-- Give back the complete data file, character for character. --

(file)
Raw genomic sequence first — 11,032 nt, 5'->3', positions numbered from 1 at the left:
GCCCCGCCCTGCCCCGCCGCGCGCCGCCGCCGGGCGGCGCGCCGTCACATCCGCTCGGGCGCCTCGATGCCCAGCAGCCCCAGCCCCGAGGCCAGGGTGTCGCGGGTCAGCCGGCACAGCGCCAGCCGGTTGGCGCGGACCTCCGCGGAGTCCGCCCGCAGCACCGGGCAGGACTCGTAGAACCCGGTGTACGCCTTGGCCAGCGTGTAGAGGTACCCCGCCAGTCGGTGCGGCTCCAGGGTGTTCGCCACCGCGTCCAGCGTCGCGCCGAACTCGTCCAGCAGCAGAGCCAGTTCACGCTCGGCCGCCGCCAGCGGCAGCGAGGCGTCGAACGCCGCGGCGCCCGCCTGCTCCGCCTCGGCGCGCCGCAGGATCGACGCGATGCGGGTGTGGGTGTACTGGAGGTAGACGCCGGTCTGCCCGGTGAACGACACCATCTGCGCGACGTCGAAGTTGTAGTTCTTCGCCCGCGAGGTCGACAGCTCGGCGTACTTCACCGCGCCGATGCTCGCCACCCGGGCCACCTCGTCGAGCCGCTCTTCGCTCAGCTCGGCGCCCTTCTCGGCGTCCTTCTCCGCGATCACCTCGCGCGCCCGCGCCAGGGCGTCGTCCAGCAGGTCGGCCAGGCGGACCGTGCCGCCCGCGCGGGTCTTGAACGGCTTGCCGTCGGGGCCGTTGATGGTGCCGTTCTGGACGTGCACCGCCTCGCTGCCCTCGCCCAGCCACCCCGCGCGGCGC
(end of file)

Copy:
Raw genomic sequence first — 11,032 nt, 5'->3', positions numbered from 1 at the left:
GCCCCGCCCTGCCCCGCCGCGCGCCGCCGCCGGGCGGCGCGCCGTCACATCCGCTCGGGCGCCTCGATGCCCAGCAGCCCCAGCCCCGAGGCCAGGGTGTCGCGGGTCAGCCGGCACAGCGCCAGCCGGTTGGCGCGGACCTCCGCGGAGTCCGCCCGCAGCACCGGGCAGGACTCGTAGAACCCGGTGTACGCCTTGGCCAGCGTGTAGAGGTACCCCGCCAGTCGGTGCGGCTCCAGGGTGTTCGCCACCGCGTCCAGCGTCGCGCCGAACTCGTCCAGCAGCAGAGCCAGTTCACGCTCGGCCGCCGCCAGCGGCAGCGAGGCGTCGAACGCCGCGGCGCCCGCCTGCTCCGCCTCGGCGCGCCGCAGGATCGACGCGATGCGGGTGTGGGTGTACTGGAGGTAGACGCCGGTCTGCCCGGTGAACGACACCATCTGCGCGACGTCGAAGTTGTAGTTCTTCGCCCGCGAGGTCGACAGCTCGGCGTACTTCACCGCGCCGATGCTCGCCACCCGGGCCACCTCGTCGAGCCGCTCTTCGCTCAGCTCGGCGCCCTTCTCGGCGTCCTTCTCCGCGATCACCTCGCGCGCCCGCGCCAGGGCGTCGTCCAGCAGGTCGGCCAGGCGGACCGTGCCGCCCGCGCGGGTCTTGAACGGCTTGCCGTCGGGGCCGTTGATGGTGCCGTTCTGGACGTGCACCGCCTCGCTGCCCTCGCCCAGCCACCCCGCGCGGCGC